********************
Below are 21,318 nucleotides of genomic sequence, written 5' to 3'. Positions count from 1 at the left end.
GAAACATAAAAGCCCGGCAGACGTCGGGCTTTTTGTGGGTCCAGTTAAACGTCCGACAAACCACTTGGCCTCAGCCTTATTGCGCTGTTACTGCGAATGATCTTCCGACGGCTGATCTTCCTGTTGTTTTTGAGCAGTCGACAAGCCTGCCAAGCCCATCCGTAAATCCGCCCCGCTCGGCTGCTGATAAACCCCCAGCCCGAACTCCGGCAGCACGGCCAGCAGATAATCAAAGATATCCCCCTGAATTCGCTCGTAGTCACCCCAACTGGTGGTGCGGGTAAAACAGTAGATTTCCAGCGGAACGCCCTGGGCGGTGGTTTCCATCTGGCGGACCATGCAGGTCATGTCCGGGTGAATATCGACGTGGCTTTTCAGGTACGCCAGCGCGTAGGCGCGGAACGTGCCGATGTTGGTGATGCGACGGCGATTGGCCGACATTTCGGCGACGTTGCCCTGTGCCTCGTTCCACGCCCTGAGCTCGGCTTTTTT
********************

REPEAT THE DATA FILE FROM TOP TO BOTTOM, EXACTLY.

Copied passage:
Below are 21,318 nucleotides of genomic sequence, written 5' to 3'. Positions count from 1 at the left end.
GAAACATAAAAGCCCGGCAGACGTCGGGCTTTTTGTGGGTCCAGTTAAACGTCCGACAAACCACTTGGCCTCAGCCTTATTGCGCTGTTACTGCGAATGATCTTCCGACGGCTGATCTTCCTGTTGTTTTTGAGCAGTCGACAAGCCTGCCAAGCCCATCCGTAAATCCGCCCCGCTCGGCTGCTGATAAACCCCCAGCCCGAACTCCGGCAGCACGGCCAGCAGATAATCAAAGATATCCCCCTGAATTCGCTCGTAGTCACCCCAACTGGTGGTGCGGGTAAAACAGTAGATTTCCAGCGGAACGCCCTGGGCGGTGGTTTCCATCTGGCGGACCATGCAGGTCATGTCCGGGTGAATATCGACGTGGCTTTTCAGGTACGCCAGCGCGTAGGCGCGGAACGTGCCGATGTTGGTGATGCGACGGCGATTGGCCGACATTTCGGCGACGTTGCCCTGTGCCTCGTTCCACGCCCTGAGCTCGGCTTTTTT